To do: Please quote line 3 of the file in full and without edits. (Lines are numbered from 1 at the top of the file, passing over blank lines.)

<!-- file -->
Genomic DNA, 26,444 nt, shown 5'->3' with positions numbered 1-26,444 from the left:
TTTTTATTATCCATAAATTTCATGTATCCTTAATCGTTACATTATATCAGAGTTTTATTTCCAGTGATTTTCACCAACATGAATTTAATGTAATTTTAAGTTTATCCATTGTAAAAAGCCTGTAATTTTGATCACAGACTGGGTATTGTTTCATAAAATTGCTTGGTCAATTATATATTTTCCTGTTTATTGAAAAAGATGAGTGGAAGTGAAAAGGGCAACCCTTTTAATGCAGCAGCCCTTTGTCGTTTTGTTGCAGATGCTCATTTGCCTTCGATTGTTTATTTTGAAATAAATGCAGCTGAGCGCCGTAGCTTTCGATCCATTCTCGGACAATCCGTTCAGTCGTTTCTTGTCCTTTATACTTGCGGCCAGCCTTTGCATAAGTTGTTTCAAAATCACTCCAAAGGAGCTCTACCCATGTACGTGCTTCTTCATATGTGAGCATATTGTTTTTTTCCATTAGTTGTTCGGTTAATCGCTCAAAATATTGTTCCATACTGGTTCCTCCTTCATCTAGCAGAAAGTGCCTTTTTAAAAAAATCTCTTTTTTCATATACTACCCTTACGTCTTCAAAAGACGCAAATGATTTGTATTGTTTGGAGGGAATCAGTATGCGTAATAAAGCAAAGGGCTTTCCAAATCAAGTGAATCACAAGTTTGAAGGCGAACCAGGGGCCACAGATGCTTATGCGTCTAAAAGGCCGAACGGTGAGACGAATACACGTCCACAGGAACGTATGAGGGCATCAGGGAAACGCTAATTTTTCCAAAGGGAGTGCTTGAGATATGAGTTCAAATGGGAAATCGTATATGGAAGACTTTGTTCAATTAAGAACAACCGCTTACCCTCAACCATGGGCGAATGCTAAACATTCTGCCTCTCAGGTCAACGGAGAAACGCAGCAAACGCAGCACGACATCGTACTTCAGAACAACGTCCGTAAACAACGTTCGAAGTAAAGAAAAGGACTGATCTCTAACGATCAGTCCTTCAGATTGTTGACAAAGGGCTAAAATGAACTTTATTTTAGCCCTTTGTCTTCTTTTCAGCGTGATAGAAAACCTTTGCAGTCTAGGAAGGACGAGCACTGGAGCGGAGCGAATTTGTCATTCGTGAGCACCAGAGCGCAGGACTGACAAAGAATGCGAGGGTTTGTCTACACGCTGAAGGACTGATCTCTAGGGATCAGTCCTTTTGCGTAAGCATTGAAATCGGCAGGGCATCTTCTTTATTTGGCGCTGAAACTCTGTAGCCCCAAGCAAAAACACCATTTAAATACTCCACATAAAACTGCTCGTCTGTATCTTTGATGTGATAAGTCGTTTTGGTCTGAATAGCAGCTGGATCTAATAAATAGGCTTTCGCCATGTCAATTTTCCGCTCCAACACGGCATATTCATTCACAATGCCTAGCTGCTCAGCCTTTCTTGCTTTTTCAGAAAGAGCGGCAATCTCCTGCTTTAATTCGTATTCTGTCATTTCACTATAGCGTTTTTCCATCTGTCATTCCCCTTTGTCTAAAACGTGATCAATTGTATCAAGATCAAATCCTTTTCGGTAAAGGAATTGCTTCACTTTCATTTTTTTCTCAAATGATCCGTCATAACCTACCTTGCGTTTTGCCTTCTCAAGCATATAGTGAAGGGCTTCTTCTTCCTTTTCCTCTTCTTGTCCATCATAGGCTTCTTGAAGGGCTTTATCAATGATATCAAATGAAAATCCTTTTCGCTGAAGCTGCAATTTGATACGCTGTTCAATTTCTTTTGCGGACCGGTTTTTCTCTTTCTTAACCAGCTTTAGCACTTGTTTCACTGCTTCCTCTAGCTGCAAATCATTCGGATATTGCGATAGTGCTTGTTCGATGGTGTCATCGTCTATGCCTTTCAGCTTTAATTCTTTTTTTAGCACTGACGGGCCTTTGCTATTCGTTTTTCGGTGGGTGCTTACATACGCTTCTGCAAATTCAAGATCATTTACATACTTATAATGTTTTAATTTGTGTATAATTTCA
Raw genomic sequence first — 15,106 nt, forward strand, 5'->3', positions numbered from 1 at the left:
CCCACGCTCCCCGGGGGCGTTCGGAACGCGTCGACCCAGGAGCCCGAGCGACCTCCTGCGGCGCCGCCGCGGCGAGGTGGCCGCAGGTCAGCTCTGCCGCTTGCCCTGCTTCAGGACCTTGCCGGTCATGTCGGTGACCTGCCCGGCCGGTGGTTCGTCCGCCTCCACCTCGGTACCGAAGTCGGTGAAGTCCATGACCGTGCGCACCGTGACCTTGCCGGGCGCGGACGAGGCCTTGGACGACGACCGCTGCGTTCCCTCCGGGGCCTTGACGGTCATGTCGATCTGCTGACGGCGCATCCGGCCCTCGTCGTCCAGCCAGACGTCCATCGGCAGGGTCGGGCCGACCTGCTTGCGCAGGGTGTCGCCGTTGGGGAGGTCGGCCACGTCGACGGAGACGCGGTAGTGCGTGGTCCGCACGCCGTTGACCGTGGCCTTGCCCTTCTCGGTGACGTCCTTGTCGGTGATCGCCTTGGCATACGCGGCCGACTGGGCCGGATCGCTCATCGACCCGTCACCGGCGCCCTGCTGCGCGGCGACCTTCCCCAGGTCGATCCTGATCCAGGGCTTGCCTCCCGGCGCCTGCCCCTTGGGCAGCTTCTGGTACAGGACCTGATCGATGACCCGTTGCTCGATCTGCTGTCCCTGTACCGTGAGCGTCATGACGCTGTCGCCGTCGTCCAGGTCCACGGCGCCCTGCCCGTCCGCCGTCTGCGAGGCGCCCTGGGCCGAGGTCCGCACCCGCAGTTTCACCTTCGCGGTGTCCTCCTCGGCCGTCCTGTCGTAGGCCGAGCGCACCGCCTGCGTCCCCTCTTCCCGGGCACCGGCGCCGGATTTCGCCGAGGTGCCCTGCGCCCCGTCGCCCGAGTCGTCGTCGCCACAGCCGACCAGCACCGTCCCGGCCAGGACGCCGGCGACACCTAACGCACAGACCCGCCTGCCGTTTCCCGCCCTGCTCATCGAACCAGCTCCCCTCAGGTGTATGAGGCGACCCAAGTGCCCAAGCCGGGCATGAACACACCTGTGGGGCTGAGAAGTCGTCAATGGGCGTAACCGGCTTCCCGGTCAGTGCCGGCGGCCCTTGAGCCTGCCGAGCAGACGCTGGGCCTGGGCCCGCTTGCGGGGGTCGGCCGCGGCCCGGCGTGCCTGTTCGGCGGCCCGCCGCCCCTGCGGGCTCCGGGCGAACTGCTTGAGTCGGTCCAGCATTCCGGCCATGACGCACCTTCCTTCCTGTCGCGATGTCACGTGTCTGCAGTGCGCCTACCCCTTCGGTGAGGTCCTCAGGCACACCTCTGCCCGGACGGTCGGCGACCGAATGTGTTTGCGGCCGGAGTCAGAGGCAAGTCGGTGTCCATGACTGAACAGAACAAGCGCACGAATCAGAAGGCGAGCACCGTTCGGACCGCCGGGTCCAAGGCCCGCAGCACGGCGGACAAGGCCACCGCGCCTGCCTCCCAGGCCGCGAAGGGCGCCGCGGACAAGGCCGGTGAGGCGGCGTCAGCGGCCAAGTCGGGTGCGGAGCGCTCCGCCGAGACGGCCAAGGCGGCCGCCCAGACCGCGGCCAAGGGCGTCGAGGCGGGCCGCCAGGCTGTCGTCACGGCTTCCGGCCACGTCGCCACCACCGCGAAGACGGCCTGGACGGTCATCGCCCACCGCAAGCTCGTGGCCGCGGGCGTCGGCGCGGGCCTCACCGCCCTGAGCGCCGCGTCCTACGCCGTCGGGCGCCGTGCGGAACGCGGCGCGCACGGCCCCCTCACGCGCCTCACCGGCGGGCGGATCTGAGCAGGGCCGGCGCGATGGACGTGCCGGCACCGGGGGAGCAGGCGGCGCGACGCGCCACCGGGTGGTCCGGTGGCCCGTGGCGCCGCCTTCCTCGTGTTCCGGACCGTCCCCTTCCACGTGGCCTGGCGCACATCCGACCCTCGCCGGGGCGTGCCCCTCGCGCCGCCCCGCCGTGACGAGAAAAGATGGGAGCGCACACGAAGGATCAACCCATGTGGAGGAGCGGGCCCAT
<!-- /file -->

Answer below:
Raw genomic sequence first — 15,106 nt, forward strand, 5'->3', positions numbered from 1 at the left: